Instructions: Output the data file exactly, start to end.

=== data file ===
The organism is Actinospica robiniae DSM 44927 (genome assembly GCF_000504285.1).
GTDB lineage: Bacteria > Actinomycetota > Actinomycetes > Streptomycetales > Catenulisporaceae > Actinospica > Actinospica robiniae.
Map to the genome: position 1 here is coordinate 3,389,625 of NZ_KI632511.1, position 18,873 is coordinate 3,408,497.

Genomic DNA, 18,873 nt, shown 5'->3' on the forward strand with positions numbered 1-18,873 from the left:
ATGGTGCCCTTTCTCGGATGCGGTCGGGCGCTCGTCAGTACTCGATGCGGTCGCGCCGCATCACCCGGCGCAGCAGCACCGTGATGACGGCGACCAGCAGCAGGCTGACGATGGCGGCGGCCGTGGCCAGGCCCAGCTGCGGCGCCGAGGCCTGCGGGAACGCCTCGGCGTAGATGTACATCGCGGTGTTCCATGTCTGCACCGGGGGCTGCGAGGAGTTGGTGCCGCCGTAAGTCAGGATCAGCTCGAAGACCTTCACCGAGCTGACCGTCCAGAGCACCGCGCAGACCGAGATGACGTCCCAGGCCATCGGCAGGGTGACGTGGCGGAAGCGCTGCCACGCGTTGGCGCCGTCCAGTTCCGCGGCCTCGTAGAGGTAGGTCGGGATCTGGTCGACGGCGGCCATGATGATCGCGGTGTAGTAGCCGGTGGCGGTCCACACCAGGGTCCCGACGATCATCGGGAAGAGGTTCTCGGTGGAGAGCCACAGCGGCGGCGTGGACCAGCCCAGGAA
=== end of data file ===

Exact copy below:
The organism is Actinospica robiniae DSM 44927 (genome assembly GCF_000504285.1).
GTDB lineage: Bacteria > Actinomycetota > Actinomycetes > Streptomycetales > Catenulisporaceae > Actinospica > Actinospica robiniae.
Map to the genome: position 1 here is coordinate 3,389,625 of NZ_KI632511.1, position 18,873 is coordinate 3,408,497.

Genomic DNA, 18,873 nt, shown 5'->3' on the forward strand with positions numbered 1-18,873 from the left:
ATGGTGCCCTTTCTCGGATGCGGTCGGGCGCTCGTCAGTACTCGATGCGGTCGCGCCGCATCACCCGGCGCAGCAGCACCGTGATGACGGCGACCAGCAGCAGGCTGACGATGGCGGCGGCCGTGGCCAGGCCCAGCTGCGGCGCCGAGGCCTGCGGGAACGCCTCGGCGTAGATGTACATCGCGGTGTTCCATGTCTGCACCGGGGGCTGCGAGGAGTTGGTGCCGCCGTAAGTCAGGATCAGCTCGAAGACCTTCACCGAGCTGACCGTCCAGAGCACCGCGCAGACCGAGATGACGTCCCAGGCCATCGGCAGGGTGACGTGGCGGAAGCGCTGCCACGCGTTGGCGCCGTCCAGTTCCGCGGCCTCGTAGAGGTAGGTCGGGATCTGGTCGACGGCGGCCATGATGATCGCGGTGTAGTAGCCGGTGGCGGTCCACACCAGGGTCCCGACGATCATCGGGAAGAGGTTCTCGGTGGAGAGCCACAGCGGCGGCGTGGACCAGCCCAGGAA